Hi Antoine,

Consensus capture by miners isn't the only concern here. Consensus capture
by any subset of users whose interests diverge from the overall consensus
is equally damaging. The scenario I can imagine here is that the more light
clients outpace full nodes, the more the costs of security are being
externalized from the light clients onto the full nodes. In this situation,
it can make full nodes harder to run. If they are harder to run it will
price out some marginal set of full node operators, which causes a net new
increase in light clients (as the disaffected full nodes convert), AND a
redistribution of load onto a smaller surface area. This is a naturally
unstable process. It is safe to say that as node counts drop, the set of
node operators will increasingly represent economic actors with extreme
weight. The more this process unfolds, the more likely their interests will
diverge from the population at large, and also the more likely they can be
coerced into behavior they otherwise wouldn't. After all it is easier to
find agents who carry lots of economic weight. This is true independent of
their mining status, we should be just as wary of consensus capture by
exchanges or HNWI's as we are about miners.


On Wed, May 6, 2020 at 3:06 AM Antoine Riard <antoine.ri...@gmail.com>

> I do see the consensus capture argument by miners but in reality isn't
> this attack scenario have a lot of assumptions on topology an deployment ?
> For such attack to succeed you need miners nodes to be connected to
> clients to feed directly the invalid headers and if these ones are
> connected to headers/filters gateways, themselves doing full-nodes
> validation invalid chain is going to be sanitized out ?
> Sure now you trust these gateways, but if you have multiple connections to
> them and can guarantee they aren't run by the same entity, that maybe an
> acceptable security model, depending of staked amount and your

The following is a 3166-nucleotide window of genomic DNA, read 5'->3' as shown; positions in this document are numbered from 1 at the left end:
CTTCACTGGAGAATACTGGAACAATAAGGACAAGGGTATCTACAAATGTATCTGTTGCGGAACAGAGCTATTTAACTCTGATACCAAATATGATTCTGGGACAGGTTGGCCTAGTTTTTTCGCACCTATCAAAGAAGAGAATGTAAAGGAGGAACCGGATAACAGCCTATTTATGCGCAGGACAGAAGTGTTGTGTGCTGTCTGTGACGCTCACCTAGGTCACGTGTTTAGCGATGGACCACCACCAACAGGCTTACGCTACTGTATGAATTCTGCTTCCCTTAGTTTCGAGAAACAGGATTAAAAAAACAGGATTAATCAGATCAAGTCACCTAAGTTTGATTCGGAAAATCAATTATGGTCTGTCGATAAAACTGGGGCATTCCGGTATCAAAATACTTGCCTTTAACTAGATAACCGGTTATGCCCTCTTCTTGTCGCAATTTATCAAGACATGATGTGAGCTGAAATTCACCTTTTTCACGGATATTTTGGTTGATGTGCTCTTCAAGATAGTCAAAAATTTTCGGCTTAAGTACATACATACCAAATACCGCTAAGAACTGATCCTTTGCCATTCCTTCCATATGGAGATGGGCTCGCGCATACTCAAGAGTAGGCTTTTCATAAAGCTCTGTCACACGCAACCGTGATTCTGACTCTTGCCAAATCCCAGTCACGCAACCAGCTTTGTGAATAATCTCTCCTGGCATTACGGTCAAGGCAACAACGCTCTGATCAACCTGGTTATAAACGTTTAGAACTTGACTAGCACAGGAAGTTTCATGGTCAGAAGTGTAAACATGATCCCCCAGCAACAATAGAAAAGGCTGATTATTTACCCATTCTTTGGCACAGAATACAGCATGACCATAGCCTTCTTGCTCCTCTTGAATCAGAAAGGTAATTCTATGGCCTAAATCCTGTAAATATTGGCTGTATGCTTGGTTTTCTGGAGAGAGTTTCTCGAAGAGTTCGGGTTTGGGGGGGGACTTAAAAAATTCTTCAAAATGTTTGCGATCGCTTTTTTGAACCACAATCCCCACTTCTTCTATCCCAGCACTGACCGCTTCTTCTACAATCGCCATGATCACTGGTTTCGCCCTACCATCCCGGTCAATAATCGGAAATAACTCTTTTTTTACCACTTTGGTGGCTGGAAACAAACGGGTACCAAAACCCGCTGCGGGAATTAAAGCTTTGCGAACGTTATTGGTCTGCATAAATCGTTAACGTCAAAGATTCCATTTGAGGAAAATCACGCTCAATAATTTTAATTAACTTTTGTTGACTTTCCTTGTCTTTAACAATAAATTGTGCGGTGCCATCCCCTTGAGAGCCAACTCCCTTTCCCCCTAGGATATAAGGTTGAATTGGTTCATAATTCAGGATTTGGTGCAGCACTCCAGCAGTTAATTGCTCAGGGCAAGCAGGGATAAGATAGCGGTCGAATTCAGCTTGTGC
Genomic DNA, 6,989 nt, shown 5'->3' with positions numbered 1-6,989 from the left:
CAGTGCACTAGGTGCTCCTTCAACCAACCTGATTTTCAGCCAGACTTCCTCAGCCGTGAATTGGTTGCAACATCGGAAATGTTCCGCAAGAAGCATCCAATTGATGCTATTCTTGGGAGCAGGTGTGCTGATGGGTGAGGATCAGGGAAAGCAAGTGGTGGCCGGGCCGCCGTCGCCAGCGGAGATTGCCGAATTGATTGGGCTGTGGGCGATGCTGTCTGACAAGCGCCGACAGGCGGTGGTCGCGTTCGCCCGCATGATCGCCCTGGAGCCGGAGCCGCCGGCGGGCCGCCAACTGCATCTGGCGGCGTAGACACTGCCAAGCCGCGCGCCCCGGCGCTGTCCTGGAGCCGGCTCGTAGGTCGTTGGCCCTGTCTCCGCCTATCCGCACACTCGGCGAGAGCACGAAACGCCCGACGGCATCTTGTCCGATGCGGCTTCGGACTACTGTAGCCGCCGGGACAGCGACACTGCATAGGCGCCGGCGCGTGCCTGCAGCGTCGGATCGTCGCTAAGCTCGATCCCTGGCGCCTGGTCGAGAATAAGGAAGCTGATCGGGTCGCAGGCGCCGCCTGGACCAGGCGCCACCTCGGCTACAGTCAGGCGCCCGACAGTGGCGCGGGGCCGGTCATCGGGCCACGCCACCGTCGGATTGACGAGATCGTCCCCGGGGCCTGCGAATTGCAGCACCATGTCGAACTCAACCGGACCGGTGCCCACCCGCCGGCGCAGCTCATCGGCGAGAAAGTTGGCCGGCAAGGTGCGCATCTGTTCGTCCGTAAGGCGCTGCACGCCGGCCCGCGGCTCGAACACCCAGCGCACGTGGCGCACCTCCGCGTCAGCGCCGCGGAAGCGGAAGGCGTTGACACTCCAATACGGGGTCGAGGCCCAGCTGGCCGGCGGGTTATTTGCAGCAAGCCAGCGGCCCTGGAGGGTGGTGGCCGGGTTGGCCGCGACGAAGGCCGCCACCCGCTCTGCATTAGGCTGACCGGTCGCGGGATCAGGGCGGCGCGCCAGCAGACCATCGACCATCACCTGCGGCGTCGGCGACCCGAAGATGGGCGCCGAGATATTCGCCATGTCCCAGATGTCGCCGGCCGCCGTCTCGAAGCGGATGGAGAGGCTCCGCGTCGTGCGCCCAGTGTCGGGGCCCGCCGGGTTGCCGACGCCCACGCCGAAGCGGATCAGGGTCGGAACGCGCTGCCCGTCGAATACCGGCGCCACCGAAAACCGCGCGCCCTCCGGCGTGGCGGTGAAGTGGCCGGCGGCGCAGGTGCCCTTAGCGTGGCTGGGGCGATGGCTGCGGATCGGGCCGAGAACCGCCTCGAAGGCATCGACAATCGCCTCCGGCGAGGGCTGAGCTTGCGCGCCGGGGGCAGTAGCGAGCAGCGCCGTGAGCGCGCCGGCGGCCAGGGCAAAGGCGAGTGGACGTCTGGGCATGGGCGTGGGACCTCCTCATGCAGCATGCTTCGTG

> expectations. I more concerned of having a lot of them and being
> diversified enough to avoid collusion between gateways/chain access
> providers/miners.
> But even if you light clients is directly connected to the backbone
> network and may be reached by miners you can implement fork anomalies
> detection and from then you may have multiples options:
> * halt the wallet, wait for human intervention
> * fallback connection to a trusted server, authoritative on your chain view
> * invalidity proofs?
> Now I agree you need a wide-enough, sane backbone network to build on top,
> and we should foster node adoption as much as we can.
> Le mar. 5 mai 2020 à 09:01, Luke Dashjr <l...@dashjr.org> a écrit :
>> On Tuesday 05 May 2020 10:17:37 Antoine Riard via bitcoin-dev wrote:
>> > Trust-minimization of Bitcoin security model has always relied first and
>> > above on running a full-node. This current paradigm may be shifted by LN
>> > where fast, affordable, confidential, censorship-resistant payment
>> services
>> > may attract a lot of adoption without users running a full-node.
>> No, it cannot be shifted. This would compromise Bitcoin itself, which for
>> security depends on the assumption that a supermajority of the economy is
>> verifying their incoming transactions using their own full node.
>> The past few years has seen severe regressions in this area, to the point
>> where Bitcoin's future seems quite bleak. Without serious improvements to
>> the
>> full node ratio, Bitcoin is likely to fail.
>> Therefore, all efforts to improve the "full node-less" experience are
>> harmful,
>> and should be actively avoided. BIP 157 improves privacy of fn-less
>> usage,
>> while providing no real benefits to full node users (compared to more
>> efficient protocols like Stratum/Electrum).
>> For this reason, myself and a few others oppose merging support for BIP
>> 157 in
>> Core.
>> > Assuming a user adoption path where a full-node is required to benefit
>> for
>> > LN may deprive a lot of users, especially those who are already denied a
>> > real financial infrastructure access.
>> If Bitcoin can't do it, then Bitcoin can't do it.
>> Bitcoin can't solve *any* problem if it becomes insecure itself.
>> Luke
>> P.S. See also
>> https://medium.com/@nicolasdorier/why-i-dont-celebrate-neutrino-206bafa5fda0
>> https://medium.com/@nicolasdorier/neutrino-is-dangerous-for-my-self-sovereignty-18fac5bcdc25
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